It turned out quite a good job—a pleasant room with two windows, that would have all the sun in the afternoon, and would see the mountains on one hand, the far-off village perched up on the other. When she was well enough they set off one early Monday morning to the market in Ossona. They left the house by starlight, but dawn was coming by the time they reached the river. At the high-road, Pancrazio harnessed the ass, and after endless delay they jogged off to Ossona. The dawning mountains were wonderful, dim-green and mauve and rose, the ground rang with frost. Along the roads many peasants were trooping to market, women in their best dresses, some of thick heavy silk with the white, full-sleeved bodices, dresses green, lavender, dark-red, with gay kerchiefs on the head: men muffled in cloaks, treading silently in their pointed skin sandals: asses with loads, carts full of peasants, a belated cow.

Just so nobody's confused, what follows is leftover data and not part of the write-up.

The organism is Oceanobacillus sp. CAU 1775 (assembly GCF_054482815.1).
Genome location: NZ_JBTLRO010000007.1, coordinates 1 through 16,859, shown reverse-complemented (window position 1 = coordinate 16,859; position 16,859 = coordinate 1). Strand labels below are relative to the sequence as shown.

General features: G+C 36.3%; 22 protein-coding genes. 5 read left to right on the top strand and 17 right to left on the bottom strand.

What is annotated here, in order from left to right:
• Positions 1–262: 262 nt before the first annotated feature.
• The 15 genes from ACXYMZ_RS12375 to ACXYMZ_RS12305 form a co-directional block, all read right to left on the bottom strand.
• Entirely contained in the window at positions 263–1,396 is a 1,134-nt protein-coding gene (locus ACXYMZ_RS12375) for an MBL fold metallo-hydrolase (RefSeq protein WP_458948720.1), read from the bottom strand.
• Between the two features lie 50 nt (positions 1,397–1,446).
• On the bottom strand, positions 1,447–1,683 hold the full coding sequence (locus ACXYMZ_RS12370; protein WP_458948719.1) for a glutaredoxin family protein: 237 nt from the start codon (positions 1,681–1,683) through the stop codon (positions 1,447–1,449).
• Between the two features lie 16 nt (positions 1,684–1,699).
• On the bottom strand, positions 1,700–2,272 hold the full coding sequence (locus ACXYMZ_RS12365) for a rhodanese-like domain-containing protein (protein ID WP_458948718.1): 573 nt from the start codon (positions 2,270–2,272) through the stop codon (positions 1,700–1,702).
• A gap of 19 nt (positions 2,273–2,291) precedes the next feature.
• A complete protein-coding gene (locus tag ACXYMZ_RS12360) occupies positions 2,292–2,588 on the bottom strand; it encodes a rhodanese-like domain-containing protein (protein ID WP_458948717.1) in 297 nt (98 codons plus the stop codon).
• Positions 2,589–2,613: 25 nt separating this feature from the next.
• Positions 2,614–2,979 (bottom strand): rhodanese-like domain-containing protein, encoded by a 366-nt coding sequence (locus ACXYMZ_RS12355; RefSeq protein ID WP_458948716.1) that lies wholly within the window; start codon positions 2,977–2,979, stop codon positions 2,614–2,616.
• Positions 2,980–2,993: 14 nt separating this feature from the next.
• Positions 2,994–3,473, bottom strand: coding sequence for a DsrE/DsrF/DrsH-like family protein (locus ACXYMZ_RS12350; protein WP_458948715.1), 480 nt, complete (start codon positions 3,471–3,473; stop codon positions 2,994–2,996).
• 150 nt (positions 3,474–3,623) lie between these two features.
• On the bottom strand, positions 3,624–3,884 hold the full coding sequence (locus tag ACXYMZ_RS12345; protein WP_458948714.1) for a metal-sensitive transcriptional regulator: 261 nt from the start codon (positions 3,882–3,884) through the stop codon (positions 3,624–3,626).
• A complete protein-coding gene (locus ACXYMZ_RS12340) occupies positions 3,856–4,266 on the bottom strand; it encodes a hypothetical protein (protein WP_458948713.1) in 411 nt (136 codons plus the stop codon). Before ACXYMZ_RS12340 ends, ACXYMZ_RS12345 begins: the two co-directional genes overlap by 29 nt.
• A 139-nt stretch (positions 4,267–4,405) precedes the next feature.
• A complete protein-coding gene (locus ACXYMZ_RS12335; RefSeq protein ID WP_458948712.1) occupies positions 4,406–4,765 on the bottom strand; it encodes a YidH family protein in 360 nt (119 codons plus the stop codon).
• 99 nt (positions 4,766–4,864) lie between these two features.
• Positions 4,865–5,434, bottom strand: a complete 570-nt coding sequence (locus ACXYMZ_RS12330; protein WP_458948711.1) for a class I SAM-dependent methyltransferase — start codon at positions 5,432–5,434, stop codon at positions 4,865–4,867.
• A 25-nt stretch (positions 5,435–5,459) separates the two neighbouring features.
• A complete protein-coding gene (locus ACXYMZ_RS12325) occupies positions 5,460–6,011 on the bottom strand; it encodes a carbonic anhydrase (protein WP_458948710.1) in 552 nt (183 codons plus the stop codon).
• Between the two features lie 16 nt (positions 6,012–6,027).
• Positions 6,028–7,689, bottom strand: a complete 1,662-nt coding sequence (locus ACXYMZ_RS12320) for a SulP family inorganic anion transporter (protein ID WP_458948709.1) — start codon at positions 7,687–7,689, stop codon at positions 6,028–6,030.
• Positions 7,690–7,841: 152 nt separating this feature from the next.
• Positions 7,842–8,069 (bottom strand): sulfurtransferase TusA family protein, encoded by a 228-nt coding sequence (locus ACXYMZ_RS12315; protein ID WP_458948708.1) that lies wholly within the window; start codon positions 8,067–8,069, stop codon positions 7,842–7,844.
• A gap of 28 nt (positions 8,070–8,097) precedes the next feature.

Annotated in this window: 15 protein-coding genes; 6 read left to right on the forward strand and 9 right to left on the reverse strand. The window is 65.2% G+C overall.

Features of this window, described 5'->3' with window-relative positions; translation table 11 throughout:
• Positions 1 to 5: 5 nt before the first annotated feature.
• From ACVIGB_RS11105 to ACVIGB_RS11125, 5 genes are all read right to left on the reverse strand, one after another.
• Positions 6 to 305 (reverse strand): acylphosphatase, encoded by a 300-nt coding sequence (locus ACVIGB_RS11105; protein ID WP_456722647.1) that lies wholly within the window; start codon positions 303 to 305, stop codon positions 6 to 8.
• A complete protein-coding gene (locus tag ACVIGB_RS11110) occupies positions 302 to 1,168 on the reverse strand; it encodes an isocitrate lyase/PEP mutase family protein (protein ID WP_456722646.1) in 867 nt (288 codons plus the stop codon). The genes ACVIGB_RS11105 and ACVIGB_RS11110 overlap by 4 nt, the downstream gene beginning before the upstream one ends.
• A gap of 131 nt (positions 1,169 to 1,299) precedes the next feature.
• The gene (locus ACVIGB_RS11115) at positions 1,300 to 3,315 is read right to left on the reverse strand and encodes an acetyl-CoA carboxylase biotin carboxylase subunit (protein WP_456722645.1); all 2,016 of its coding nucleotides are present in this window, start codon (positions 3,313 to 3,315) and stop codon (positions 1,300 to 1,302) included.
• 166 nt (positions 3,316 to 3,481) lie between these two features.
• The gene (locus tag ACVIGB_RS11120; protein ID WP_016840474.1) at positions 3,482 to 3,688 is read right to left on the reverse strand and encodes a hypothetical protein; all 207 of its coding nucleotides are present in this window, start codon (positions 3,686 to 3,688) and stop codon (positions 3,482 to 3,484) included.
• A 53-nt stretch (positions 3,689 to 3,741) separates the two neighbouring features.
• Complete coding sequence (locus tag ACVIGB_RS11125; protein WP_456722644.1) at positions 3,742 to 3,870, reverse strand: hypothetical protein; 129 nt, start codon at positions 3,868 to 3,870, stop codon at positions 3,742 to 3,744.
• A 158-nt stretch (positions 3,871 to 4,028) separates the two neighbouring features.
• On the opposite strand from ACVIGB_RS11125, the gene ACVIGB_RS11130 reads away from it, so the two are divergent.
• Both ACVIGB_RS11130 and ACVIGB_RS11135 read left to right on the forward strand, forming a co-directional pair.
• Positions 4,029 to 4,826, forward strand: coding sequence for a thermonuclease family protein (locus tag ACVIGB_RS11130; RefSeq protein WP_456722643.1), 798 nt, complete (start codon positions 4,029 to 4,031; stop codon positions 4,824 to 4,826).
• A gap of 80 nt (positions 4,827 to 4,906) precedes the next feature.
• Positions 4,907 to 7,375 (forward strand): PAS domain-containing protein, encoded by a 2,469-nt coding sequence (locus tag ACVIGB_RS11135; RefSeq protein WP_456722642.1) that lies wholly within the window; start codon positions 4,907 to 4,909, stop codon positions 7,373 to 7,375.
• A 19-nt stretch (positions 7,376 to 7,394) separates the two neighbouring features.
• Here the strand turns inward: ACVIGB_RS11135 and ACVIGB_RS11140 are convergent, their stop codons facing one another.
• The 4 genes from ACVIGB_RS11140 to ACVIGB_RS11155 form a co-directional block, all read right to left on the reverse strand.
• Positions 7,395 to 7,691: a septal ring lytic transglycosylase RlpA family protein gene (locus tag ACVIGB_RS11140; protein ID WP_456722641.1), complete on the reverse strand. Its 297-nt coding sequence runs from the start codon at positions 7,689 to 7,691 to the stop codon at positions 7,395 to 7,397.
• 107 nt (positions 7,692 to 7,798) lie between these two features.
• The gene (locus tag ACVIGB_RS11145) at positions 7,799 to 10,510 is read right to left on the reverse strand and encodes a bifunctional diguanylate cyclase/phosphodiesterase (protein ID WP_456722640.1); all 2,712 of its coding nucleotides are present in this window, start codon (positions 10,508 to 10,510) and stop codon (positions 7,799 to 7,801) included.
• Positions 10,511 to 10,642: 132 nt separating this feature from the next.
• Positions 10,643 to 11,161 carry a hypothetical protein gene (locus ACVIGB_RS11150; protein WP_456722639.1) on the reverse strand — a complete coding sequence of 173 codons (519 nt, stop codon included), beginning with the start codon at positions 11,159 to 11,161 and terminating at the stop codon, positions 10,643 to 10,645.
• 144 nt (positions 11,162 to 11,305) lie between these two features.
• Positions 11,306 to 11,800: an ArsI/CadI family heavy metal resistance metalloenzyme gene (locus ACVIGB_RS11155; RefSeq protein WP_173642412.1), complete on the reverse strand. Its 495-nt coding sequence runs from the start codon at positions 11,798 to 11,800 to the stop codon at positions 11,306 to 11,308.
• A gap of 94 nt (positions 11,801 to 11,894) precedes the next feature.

The market was lovely, there in the crown of the pass, in the old town, on the frosty sunny morning. Bulls, cows, sheep, pigs, goats stood and lay about under the bare little trees on the platform high over the valley: some one had kindled a great fire of brush-wood, and men crowded round, out of the blue frost. From laden asses vegetables were unloaded, from little carts all kinds of things, boots, pots, tin-ware, hats, sweet-things, and heaps of corn and beans and seeds. By eight o'clock in the December morning the market was in full swing: a great crowd of handsome mountain people, all peasants, nearly all in costume, with different head-dresses.